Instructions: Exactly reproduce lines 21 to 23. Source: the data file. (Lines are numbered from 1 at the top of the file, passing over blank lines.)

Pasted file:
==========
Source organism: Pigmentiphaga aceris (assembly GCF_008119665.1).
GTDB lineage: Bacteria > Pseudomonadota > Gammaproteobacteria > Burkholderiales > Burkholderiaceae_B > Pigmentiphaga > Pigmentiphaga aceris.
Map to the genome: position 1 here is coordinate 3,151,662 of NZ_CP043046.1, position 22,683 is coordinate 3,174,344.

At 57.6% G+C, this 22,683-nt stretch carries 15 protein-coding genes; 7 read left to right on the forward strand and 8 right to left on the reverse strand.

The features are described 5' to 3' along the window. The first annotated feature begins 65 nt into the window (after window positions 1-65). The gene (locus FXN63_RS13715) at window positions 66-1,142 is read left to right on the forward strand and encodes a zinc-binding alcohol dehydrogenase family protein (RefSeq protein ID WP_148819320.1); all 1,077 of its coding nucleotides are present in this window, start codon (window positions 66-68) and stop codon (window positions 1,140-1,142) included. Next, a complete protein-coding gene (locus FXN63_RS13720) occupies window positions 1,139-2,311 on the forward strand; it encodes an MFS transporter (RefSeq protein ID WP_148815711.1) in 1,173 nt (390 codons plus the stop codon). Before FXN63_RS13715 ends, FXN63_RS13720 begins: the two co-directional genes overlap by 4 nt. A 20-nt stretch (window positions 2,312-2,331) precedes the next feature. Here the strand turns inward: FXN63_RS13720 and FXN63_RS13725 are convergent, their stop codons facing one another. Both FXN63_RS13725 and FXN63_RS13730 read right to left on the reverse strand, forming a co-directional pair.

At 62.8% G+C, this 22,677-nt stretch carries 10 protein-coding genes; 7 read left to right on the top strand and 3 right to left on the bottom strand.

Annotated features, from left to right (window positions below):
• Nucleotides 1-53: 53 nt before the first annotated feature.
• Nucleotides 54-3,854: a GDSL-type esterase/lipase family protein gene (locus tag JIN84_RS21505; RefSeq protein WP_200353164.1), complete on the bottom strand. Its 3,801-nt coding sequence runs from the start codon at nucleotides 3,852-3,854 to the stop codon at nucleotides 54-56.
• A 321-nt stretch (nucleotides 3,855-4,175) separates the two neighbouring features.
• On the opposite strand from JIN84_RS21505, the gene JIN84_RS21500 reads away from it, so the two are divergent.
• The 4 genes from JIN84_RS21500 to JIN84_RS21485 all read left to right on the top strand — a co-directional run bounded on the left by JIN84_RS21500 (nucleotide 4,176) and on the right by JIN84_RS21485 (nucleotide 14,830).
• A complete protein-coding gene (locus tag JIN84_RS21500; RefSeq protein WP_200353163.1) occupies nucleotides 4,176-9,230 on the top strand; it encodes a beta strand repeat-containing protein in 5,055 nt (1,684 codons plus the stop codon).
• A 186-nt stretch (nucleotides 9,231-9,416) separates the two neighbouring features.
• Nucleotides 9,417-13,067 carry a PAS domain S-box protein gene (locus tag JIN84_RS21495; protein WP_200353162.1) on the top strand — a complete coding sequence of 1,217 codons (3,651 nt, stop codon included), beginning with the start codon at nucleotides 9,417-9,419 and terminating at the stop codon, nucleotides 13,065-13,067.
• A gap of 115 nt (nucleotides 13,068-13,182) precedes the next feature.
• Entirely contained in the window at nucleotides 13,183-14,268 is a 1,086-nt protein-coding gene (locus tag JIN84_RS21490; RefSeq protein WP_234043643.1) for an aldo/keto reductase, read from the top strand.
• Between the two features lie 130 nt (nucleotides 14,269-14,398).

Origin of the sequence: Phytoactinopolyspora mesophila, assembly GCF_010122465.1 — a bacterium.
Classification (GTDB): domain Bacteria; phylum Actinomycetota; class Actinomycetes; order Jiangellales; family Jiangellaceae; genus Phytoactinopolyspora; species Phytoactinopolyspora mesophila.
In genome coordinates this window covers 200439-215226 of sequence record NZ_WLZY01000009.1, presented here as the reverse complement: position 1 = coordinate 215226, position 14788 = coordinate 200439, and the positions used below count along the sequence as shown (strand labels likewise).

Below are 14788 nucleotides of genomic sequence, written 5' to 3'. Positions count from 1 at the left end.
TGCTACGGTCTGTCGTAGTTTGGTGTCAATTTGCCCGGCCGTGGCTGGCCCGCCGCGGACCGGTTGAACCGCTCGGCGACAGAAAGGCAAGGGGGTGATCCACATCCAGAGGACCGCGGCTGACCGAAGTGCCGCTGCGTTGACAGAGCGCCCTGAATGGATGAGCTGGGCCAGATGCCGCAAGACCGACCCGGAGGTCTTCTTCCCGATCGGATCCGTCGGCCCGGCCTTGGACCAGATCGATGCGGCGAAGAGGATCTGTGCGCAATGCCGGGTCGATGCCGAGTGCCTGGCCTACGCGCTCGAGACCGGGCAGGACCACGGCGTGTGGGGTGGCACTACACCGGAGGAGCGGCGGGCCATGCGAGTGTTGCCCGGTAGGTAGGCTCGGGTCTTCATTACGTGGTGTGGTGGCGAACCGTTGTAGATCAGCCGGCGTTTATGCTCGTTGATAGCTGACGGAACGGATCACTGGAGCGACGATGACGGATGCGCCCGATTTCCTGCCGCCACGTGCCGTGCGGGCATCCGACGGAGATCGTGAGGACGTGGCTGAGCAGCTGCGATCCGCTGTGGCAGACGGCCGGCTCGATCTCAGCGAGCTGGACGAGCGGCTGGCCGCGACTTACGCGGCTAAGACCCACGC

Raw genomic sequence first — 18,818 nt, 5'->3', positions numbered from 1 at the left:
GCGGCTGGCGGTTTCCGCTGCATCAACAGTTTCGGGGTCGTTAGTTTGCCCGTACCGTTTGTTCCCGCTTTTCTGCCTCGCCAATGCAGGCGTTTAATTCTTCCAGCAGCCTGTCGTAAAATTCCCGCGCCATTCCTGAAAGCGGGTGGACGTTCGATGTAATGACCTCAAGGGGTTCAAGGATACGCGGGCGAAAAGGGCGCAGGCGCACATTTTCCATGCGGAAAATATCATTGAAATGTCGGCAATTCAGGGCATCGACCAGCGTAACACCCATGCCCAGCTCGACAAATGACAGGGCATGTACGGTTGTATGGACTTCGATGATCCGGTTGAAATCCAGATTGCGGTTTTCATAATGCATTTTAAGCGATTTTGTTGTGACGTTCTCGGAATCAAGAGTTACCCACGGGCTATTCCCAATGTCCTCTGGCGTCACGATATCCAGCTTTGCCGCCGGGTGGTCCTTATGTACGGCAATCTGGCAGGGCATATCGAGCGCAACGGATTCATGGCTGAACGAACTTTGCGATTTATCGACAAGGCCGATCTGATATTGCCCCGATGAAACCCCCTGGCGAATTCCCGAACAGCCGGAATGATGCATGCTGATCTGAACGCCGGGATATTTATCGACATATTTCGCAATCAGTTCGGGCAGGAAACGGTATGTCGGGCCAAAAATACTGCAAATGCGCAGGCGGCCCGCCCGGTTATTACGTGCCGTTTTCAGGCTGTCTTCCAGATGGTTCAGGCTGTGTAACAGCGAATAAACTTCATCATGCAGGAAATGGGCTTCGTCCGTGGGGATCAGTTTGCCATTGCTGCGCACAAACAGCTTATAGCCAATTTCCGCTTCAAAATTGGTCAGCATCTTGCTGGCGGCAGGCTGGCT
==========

In genome coordinates this window covers 200439-215226 of sequence record NZ_WLZY01000009.1, presented here as the reverse complement: position 1 = coordinate 215226, position 14788 = coordinate 200439, and the positions used below count along the sequence as shown (strand labels likewise).

Below are 14788 nucleotides of genomic sequence, written 5' to 3'. Positions count from 1 at the left end.
TGCTACGGTCTGTCGTAGTTTGGTGTCAATTTGCCCGGCCGTGGCTGGCCCGCCGCGGACCGGTTGAACCGCTCGGCGACAGAAAGGCAAGGGGGTGATCCACATCCAGAGGACCGCGGCTGACCGAAGTGCCGCTGCGTTGACAGAGCGCCCTGAATGGATGAGCTGGGCCAGATGCCGCAAGACCGACCCGGAGGTCTTCTTCCCGATCGGATCCGTCGGCCCGGCCTTGGACCAGATCGATGCGGCGAAGAGGATCTGTGCGCAATGCCGGGTCGATGCCGAGTGCCTGGCCTACGCGCTCGAGACCGGGCAGGACCACGGCGTGTGGGGTGGCACTACACCGGAGGAGCGGCGGGCCATGCGAGTGTTGCCCGGTAGGTAGGCTCGGGTCTTCATTACGTGGTGTGGTGGCGAACCGTTGTAGATCAGCCGGCGTTTATGCTCGTTGATAGCTGACGGAACGGATCACTGGAGCGACGATGACGGATGCGCCCGATTTCCTGCCGCCACGTGCCGTGCGGGCATCCGACGGAGATCGTGAGGACGTGGCTGAGCAGCTGCGATCCGCTGTGGCAGACGGCCGGCTCGATCTCAGCGAGCTGGACGAGCGGCTGGCCGCGACTTACGCGGCTAAGACCCACGC